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Sycamore Anthracnose

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Larry Sagers Horticultural Specialist Utah State University Extension Service Thanksgiving Point Office

Anthracnose of Shade Trees

Anthracnose is a fungal disease common throughout Utah on Maple, Sycamore, Oak and Ash. Although in most years it does not cause significant damage, it can be very destructive during years when extended cool wet spring conditions occur. Consecutive years with conditions conducive to disease can seriously weaken trees and may cause death if the conditions persist and control measures are not implemented.

Causal Organisms The group of fungi that cause anthracnose produce spore bearing structures called acervuli. The acervuli erupt through the plant tissue and are evident as small black dots on twigs. The fungi that cause anthracnose are Kabatiella apocrypta in Maple, Apiognomonia veneta in Sycamore, A. quercina in Oak and A. errabunda in Ash. Symptoms

The first symptoms occur on leaves as small water soaked lesions. They are usually found along main veins of leaves, but can also occur between the veins. The spots enlarge and eventually turn tan, reddish-brown or black, depending on the species and cultivar of tree affected. Acervuli are then produced by the fungus in the necrotic tissue. Sycamore leaves can become infected as they emerge from buds resulting in blighting of the entire leaf cluster.

Infections on twigs and branches initially appear as discolored depressed areas in the bark followed by splitting bark. Severe infections may even result in death of small branches. Cankers usually develop raised margins resulting from the healing process in the tree. Sycamore branch infections result in multiple lateral shoots called witches brooms.

Disease Cycle The fungi overwinter in fallen leaves, petioles, twigs or branches. Under cool moist spring conditions the fungi mature and produce spores that are dispersed by wind and rain. Spores that contact susceptible host tissue infect and grow throughout the adjacent tissue leading to the characteristic leaf spot symptoms.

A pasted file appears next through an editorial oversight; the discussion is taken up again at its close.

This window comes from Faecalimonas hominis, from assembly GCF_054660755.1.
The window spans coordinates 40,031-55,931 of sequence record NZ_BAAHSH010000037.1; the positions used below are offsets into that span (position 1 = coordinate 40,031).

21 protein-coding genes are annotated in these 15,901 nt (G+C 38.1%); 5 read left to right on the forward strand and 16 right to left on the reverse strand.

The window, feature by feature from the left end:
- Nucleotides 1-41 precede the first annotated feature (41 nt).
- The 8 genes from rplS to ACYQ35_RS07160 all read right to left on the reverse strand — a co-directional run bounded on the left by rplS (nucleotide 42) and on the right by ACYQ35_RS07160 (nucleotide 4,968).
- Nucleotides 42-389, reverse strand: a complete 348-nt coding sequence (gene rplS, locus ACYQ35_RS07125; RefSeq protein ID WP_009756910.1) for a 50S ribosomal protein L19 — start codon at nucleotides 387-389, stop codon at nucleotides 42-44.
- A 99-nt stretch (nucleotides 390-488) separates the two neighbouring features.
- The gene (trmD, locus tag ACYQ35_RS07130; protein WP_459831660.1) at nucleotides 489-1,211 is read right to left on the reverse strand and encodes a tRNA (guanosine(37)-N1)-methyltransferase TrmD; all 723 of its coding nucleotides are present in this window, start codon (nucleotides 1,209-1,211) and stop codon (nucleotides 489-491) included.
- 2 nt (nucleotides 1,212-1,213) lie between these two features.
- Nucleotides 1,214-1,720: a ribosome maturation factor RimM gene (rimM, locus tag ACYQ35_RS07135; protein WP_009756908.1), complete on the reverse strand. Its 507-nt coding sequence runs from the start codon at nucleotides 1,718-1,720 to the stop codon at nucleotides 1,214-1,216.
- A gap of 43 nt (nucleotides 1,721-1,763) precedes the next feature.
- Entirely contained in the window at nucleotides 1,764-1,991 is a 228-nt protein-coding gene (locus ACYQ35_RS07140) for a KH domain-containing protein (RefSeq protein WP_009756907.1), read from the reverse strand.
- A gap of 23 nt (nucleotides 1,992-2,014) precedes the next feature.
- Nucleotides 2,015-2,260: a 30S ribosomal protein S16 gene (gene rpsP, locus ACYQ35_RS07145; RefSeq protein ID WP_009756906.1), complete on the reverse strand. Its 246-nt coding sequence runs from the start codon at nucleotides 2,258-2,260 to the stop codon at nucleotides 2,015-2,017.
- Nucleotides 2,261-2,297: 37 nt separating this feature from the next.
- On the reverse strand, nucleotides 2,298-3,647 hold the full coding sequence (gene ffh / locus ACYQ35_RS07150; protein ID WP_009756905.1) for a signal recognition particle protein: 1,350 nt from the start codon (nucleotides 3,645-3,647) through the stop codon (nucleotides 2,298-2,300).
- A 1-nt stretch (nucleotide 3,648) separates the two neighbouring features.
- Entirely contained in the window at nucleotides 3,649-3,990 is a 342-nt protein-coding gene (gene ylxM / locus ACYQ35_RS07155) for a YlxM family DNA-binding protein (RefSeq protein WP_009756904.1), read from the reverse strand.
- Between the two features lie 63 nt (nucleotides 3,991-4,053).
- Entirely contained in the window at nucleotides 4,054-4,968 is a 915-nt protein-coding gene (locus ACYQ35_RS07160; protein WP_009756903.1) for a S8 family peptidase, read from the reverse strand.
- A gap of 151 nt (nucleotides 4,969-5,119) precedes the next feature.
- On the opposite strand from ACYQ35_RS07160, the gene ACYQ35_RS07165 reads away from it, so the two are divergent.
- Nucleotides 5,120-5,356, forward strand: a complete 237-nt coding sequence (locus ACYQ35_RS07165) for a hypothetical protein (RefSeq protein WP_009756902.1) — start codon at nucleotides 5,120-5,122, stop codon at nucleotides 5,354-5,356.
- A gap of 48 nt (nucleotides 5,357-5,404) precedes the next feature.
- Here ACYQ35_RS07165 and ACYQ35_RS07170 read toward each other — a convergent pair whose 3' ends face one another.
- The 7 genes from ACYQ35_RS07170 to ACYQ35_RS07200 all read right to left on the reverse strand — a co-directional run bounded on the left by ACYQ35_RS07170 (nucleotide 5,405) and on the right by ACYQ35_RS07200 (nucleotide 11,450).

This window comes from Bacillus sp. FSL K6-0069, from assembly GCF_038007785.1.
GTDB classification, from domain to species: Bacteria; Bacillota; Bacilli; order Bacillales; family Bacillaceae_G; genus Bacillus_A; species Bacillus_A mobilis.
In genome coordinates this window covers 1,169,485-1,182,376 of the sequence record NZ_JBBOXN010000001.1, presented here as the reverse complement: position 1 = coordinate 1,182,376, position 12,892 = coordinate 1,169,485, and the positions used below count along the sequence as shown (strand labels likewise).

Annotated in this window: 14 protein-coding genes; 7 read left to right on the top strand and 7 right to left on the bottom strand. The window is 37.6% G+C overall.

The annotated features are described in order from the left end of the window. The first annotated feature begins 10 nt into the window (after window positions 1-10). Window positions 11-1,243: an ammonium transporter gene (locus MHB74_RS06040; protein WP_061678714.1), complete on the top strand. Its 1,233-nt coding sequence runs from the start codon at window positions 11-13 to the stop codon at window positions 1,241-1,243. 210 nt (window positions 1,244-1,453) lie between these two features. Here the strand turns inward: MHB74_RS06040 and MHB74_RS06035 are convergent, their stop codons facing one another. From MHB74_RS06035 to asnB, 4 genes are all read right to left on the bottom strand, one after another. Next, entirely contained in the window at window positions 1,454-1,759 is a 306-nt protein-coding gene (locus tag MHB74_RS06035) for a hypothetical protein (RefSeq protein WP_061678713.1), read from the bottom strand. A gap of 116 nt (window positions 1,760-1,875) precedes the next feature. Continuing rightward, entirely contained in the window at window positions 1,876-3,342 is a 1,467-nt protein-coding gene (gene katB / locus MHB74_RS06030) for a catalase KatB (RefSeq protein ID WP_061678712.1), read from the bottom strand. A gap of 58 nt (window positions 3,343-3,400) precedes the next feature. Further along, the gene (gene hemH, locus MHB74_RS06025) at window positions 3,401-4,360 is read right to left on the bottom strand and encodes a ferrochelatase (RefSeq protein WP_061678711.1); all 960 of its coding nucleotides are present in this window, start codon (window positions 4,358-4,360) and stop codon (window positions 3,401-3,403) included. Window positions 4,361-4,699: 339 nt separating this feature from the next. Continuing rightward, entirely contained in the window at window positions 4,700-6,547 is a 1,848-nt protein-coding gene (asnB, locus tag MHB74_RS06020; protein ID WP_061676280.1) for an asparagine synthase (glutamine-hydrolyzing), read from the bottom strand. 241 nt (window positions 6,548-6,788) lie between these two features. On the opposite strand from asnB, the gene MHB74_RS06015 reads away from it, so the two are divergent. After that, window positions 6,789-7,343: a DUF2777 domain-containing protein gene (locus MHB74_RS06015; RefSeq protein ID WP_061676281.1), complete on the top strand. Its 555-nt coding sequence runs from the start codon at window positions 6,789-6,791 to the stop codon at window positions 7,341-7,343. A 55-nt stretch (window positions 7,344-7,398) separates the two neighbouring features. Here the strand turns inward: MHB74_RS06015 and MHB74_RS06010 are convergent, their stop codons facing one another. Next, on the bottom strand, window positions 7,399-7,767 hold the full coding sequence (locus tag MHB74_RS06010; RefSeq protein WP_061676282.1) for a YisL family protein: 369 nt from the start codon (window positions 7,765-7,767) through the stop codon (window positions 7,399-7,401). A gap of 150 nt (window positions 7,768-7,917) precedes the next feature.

Control Cultural controls are only marginally effective for anthracnose and are mostly aimed at sanitation by reducing overwintering sites of the fungi. The effectiveness of sanitation is often minimal because there are many external sources of spores that are blown into the area. Cultural controls should be considered if the tree or adjacent trees have a history of anthracnose. Recommended cultural controls include: 1. Rake and destroy fallen leaves. 2. Prune out and destroy infected twigs and branches. 3. Maintain tree vigor with adequate water and fertilization. 4. Plant resistant cultivars. Sycamore cultivars Bloodgood, Columbia and Liberty are reported to be resistant. Check with your local nursery for resistance information regarding other tree species.

It is usually not necessary to use chemicals to control anthracnose because the fungus only infects when wet conditions persist. Most trees can withstand occasional infections without any serious damage. However Chemical controls should be implemented in addition to the cultural controls when cool, wet spring weather occurs year after year. Chemical applications should begin at bud swell and continue at labeled rates and intervals during wet weather. Table 1 lists registered chemicals for control of anthracnose on Maple, Sycamore, Oak and Ash. Be sure to check the label for specific information about labeled uses and rates.

Sherman V. Thomson/Extension Plant Pathologist Scott C. Ockey/Plant Disease Diagnostician

Listing of commercial products implies no endorsement by the authors or the Utah State Cooperative Extension Service. Criticism of products not listed is neither implied nor intended. Persons using such products are responsible for their use according to the current label directions of the manufacturer. Pesticide labels are legal documents, and it is a violation of federal and state laws to use a pesticide inconsistent with its labeling. The pesticide applicator is legally responsible for its proper use. Always read and follow the label.

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